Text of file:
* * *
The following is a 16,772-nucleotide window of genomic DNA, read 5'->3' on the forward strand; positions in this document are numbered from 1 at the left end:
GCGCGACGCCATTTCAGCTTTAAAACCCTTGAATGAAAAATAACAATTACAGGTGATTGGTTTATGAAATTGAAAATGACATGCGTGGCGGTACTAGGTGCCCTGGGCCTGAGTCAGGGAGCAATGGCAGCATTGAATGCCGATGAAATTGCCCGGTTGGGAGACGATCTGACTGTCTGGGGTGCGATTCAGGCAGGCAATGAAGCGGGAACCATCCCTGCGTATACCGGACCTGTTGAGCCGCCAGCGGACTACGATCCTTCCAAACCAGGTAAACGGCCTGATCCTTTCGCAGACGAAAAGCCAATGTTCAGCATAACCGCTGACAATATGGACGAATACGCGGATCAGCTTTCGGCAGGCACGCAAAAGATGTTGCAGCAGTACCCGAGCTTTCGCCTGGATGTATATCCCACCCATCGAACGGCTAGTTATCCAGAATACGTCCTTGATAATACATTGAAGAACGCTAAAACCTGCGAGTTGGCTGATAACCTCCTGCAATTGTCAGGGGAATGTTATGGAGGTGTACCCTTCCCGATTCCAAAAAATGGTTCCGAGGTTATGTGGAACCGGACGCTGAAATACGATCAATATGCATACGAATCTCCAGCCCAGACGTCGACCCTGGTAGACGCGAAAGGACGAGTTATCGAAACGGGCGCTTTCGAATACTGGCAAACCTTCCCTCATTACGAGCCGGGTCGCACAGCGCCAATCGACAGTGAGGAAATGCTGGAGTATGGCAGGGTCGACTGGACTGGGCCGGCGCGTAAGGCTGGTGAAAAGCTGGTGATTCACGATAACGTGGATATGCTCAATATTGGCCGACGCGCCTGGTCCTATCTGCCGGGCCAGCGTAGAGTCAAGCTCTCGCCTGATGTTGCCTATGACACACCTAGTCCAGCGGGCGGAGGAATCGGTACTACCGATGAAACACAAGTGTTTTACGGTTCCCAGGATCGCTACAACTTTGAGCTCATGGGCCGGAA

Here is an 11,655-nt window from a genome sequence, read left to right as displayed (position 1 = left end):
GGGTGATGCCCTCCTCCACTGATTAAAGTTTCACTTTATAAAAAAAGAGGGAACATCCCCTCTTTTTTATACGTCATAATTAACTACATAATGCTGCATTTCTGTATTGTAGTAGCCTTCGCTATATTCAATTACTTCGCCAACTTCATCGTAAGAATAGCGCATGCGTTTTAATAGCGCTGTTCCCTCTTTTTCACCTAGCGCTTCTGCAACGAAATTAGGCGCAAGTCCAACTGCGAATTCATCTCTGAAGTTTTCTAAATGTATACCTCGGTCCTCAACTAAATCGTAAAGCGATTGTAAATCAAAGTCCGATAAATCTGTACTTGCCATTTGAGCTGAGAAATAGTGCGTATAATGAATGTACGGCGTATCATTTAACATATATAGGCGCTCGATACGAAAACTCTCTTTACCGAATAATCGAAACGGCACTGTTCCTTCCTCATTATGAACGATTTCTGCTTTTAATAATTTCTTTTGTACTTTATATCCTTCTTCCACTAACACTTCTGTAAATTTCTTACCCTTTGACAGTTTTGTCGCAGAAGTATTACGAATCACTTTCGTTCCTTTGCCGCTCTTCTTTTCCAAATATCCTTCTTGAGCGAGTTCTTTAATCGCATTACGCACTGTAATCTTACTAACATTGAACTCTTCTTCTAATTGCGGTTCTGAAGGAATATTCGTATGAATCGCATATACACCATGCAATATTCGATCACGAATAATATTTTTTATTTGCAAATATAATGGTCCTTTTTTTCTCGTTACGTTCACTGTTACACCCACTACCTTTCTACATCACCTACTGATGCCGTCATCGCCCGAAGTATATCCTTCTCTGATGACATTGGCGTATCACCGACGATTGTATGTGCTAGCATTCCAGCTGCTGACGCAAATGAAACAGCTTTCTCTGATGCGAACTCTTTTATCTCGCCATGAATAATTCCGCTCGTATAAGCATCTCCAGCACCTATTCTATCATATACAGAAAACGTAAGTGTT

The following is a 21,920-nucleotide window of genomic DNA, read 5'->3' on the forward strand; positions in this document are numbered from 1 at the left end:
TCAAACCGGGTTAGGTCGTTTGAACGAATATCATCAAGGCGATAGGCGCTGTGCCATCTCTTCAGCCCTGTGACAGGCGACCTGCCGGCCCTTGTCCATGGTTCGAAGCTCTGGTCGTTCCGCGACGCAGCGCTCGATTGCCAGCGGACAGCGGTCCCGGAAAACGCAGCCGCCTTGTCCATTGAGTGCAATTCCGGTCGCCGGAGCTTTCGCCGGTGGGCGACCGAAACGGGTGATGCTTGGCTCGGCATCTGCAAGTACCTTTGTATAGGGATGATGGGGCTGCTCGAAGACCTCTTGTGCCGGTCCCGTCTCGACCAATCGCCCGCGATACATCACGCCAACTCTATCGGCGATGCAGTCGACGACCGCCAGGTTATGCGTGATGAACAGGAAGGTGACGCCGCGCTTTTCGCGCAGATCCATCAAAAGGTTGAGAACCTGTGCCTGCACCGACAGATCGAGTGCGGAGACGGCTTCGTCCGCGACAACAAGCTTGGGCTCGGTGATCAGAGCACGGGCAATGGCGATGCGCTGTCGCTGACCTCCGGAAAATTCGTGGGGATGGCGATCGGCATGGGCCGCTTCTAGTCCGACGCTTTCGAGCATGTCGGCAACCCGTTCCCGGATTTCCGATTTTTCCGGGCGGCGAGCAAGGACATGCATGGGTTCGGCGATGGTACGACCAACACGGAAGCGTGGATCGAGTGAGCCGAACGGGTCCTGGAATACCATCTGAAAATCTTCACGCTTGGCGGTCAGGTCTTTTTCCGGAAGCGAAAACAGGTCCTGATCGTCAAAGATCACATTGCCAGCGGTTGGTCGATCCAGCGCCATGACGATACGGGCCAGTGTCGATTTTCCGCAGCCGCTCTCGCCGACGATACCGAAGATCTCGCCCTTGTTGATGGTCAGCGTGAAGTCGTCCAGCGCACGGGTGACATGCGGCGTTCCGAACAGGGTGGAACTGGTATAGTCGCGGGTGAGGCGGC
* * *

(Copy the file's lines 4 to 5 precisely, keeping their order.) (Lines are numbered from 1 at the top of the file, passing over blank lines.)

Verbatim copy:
GGGTGATGCCCTCCTCCACTGATTAAAGTTTCACTTTATAAAAAAAGAGGGAACATCCCCTCTTTTTTATACGTCATAATTAACTACATAATGCTGCATTTCTGTATTGTAGTAGCCTTCGCTATATTCAATTACTTCGCCAACTTCATCGTAAGAATAGCGCATGCGTTTTAATAGCGCTGTTCCCTCTTTTTCACCTAGCGCTTCTGCAACGAAATTAGGCGCAAGTCCAACTGCGAATTCATCTCTGAAGTTTTCTAAATGTATACCTCGGTCCTCAACTAAATCGTAAAGCGATTGTAAATCAAAGTCCGATAAATCTGTACTTGCCATTTGAGCTGAGAAATAGTGCGTATAATGAATGTACGGCGTATCATTTAACATATATAGGCGCTCGATACGAAAACTCTCTTTACCGAATAATCGAAACGGCACTGTTCCTTCCTCATTATGAACGATTTCTGCTTTTAATAATTTCTTTTGTACTTTATATCCTTCTTCCACTAACACTTCTGTAAATTTCTTACCCTTTGACAGTTTTGTCGCAGAAGTATTACGAATCACTTTCGTTCCTTTGCCGCTCTTCTTTTCCAAATATCCTTCTTGAGCGAGTTCTTTAATCGCATTACGCACTGTAATCTTACTAACATTGAACTCTTCTTCTAATTGCGGTTCTGAAGGAATATTCGTATGAATCGCATATACACCATGCAATATTCGATCACGAATAATATTTTTTATTTGCAAATATAATGGTCCTTTTTTTCTCGTTACGTTCACTGTTACACCCACTACCTTTCTACATCACCTACTGATGCCGTCATCGCCCGAAGTATATCCTTCTCTGATGACATTGGCGTATCACCGACGATTGTATGTGCTAGCATTCCAGCTGCTGACGCAAATGAAACAGCTTTCTCTGATGCGAACTCTTTTATCTCGCCATGAATAATTCCGCTCGTATAAGCATCTCCAGCACCTATTCTATCATATACAGAAAACGTAAGTGTT

The following is a 21,920-nucleotide window of genomic DNA, read 5'->3' on the forward strand; positions in this document are numbered from 1 at the left end: